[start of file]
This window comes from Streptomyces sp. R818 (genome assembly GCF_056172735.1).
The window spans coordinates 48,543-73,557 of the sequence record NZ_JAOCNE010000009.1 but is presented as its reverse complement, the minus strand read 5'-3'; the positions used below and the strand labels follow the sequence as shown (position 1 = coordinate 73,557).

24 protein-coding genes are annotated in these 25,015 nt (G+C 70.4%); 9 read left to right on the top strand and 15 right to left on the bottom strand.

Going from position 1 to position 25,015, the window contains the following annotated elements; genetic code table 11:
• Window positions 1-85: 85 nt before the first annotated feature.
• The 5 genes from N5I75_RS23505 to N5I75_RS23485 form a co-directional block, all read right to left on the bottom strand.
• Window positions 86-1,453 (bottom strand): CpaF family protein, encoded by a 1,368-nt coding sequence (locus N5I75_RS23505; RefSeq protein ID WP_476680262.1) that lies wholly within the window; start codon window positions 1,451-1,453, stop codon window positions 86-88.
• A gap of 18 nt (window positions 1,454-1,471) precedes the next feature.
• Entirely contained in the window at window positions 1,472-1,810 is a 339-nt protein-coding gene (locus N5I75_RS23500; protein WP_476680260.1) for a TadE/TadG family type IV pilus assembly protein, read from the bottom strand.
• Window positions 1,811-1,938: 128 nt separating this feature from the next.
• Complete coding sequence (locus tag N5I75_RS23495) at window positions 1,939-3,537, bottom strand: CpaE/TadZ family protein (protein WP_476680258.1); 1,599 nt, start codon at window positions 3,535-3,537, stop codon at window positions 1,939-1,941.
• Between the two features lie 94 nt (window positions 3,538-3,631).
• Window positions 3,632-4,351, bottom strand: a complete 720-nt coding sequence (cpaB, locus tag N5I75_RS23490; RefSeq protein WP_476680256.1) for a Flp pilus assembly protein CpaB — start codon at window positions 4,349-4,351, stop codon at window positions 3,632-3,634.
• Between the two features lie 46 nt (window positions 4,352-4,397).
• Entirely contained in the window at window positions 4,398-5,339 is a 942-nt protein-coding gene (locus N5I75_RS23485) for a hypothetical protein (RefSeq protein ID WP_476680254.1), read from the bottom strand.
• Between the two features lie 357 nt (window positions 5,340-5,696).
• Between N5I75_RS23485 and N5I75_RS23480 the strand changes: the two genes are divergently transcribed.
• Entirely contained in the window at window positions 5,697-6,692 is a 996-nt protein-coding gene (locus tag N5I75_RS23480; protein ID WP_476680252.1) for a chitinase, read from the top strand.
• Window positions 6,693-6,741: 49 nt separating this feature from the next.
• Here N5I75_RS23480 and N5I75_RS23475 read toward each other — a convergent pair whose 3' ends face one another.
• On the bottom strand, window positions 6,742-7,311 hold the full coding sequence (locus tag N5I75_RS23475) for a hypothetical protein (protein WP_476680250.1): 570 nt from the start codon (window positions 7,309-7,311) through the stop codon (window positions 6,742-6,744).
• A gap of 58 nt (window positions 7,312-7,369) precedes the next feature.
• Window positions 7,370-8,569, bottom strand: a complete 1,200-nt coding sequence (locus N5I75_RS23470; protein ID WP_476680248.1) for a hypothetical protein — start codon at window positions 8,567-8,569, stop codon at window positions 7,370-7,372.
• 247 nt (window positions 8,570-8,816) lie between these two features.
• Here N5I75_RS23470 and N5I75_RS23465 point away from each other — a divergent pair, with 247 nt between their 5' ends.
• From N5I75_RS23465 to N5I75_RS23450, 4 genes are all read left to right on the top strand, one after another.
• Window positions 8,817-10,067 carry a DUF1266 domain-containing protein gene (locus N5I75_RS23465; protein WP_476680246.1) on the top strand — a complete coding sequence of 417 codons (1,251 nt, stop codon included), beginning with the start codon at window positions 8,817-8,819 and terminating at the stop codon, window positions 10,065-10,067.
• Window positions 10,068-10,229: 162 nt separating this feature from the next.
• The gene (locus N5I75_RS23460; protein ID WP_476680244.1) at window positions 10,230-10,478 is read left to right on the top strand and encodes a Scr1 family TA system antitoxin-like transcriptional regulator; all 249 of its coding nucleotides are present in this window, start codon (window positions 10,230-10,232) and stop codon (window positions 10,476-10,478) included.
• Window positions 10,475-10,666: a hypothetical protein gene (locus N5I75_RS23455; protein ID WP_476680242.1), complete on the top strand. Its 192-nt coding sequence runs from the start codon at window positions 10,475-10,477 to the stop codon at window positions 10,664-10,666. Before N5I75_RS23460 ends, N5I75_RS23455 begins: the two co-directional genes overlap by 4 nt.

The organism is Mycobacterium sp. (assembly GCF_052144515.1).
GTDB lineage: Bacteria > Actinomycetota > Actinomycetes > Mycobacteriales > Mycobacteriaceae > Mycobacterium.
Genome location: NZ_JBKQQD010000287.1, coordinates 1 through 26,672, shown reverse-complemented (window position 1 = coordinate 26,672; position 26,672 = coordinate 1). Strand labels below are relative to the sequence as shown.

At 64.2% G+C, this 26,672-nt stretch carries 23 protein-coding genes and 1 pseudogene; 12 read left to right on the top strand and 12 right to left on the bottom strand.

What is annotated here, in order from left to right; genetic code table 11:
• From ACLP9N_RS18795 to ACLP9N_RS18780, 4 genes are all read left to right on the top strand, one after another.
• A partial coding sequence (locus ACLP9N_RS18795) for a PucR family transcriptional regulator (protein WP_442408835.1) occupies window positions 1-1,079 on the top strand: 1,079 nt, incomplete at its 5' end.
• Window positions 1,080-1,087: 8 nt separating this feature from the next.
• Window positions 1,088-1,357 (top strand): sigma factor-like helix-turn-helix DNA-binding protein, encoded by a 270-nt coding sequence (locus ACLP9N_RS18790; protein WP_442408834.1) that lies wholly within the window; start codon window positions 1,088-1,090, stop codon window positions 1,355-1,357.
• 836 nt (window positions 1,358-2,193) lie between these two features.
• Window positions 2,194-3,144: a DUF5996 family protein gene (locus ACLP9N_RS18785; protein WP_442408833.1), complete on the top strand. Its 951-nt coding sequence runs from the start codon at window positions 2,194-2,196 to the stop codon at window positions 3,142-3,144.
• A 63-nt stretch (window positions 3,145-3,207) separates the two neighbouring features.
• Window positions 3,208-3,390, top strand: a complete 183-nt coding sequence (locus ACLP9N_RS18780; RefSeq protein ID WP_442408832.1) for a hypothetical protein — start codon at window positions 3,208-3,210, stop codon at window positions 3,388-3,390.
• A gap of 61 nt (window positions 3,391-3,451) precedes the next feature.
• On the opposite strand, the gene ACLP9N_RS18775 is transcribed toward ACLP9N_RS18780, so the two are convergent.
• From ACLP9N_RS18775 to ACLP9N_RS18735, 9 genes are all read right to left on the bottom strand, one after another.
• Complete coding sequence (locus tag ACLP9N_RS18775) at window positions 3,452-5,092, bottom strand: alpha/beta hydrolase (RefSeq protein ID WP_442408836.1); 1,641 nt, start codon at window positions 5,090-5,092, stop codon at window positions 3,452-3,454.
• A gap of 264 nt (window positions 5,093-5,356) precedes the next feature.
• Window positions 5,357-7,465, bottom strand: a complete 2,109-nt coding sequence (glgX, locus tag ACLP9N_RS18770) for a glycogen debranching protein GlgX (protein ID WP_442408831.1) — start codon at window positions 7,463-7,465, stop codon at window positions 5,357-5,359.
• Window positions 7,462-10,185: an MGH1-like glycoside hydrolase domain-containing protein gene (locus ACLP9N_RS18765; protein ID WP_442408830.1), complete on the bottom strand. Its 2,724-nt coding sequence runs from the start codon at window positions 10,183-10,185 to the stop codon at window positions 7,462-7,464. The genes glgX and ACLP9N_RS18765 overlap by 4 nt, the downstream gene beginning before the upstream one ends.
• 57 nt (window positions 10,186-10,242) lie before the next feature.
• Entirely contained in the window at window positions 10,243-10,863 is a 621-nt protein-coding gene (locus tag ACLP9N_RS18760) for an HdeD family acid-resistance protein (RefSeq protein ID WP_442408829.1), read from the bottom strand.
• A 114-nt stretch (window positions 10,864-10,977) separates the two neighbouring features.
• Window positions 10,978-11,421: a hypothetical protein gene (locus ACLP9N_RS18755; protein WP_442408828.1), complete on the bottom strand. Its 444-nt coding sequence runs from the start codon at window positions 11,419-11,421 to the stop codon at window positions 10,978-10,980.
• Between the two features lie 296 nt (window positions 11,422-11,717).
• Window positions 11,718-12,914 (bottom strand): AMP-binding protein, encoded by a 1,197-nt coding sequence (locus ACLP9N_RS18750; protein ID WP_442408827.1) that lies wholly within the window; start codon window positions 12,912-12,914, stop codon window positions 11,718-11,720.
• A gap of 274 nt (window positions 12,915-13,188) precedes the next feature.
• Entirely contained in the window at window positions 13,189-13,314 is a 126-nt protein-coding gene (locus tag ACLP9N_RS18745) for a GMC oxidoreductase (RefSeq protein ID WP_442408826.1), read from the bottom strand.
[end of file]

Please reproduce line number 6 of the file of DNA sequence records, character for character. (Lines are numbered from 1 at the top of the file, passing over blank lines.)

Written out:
• The 5 genes from N5I75_RS23505 to N5I75_RS23485 form a co-directional block, all read right to left on the bottom strand.